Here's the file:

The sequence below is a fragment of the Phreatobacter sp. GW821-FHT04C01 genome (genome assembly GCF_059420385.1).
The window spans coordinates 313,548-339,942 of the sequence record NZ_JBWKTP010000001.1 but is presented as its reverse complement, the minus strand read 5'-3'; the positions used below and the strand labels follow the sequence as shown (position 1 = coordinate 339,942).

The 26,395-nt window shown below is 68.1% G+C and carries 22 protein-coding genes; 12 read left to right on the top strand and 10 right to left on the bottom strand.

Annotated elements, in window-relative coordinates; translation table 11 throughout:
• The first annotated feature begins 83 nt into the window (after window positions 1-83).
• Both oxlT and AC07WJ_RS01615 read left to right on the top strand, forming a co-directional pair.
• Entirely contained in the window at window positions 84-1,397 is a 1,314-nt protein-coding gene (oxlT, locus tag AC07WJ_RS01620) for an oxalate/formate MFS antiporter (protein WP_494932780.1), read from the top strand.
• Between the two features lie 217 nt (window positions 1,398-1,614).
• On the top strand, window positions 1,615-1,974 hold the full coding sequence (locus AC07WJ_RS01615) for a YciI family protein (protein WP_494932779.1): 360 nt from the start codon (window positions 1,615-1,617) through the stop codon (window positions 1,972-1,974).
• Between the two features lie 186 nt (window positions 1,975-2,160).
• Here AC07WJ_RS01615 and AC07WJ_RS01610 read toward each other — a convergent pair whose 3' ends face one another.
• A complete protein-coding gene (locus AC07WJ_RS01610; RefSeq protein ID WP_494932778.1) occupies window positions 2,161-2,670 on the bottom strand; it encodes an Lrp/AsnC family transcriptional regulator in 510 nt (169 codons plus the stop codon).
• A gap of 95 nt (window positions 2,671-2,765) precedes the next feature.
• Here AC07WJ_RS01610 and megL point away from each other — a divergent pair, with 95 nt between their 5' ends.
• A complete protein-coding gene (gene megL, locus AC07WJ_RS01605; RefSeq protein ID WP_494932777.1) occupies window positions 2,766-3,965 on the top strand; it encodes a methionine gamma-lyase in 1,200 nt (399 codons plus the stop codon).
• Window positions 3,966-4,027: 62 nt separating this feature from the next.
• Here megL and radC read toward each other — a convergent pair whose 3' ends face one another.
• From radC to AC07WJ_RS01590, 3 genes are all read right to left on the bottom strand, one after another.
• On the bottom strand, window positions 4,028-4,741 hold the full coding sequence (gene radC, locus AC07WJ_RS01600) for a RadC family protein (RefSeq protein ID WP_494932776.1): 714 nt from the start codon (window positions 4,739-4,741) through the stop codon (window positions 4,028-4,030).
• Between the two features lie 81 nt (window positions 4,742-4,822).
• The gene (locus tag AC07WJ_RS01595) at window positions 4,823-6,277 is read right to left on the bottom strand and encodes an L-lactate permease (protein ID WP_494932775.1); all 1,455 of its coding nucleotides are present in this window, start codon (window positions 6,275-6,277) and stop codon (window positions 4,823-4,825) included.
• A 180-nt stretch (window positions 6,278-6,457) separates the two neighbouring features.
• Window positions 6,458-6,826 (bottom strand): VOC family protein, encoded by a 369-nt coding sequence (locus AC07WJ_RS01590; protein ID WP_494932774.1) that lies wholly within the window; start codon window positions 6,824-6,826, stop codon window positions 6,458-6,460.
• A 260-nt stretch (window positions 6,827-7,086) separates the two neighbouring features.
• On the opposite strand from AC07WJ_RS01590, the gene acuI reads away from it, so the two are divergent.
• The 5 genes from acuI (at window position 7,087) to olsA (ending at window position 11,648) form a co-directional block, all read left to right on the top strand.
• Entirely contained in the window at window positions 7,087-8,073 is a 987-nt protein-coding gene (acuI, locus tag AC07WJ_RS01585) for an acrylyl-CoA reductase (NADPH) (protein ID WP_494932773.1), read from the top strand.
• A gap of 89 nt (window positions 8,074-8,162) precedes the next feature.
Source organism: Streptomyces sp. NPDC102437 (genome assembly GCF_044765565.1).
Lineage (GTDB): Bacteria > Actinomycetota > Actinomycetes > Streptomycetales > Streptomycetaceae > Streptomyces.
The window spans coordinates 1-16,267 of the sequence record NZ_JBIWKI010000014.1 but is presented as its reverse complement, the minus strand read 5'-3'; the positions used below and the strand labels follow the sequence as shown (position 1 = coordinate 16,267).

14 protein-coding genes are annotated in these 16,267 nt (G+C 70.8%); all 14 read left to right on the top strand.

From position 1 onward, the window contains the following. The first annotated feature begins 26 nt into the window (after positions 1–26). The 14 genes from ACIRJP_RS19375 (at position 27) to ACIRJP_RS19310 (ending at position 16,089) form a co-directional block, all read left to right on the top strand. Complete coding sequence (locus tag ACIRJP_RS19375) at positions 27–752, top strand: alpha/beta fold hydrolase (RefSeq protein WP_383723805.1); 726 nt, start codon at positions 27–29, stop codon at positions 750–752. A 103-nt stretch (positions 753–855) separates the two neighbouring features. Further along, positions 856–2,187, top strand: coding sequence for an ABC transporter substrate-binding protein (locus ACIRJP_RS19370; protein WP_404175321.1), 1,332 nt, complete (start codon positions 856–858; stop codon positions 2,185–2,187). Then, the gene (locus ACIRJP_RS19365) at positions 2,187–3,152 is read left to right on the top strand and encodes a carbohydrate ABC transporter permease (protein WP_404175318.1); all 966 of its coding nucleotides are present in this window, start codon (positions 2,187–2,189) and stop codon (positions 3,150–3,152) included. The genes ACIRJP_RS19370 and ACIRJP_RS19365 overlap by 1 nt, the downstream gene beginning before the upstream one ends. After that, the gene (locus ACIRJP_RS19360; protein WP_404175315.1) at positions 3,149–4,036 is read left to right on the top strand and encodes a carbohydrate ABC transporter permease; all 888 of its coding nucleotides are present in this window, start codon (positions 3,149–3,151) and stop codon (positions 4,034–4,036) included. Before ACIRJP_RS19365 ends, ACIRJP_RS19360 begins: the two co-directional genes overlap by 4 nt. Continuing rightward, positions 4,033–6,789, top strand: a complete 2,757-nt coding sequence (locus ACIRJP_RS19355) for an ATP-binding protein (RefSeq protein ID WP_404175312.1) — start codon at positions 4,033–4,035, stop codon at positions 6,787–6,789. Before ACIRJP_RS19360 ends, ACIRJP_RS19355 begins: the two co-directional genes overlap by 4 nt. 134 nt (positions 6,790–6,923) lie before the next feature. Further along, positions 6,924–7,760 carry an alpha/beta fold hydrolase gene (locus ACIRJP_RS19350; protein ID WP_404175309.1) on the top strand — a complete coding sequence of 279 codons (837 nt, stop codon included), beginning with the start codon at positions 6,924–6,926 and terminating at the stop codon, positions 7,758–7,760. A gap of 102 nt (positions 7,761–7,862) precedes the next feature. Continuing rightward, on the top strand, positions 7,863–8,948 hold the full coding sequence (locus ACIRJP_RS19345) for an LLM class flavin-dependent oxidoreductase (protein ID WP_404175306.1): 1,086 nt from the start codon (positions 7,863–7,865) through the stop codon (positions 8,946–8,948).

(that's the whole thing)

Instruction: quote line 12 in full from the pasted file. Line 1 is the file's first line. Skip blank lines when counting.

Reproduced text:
• A complete protein-coding gene (locus AC07WJ_RS01610; RefSeq protein ID WP_494932778.1) occupies window positions 2,161-2,670 on the bottom strand; it encodes an Lrp/AsnC family transcriptional regulator in 510 nt (169 codons plus the stop codon).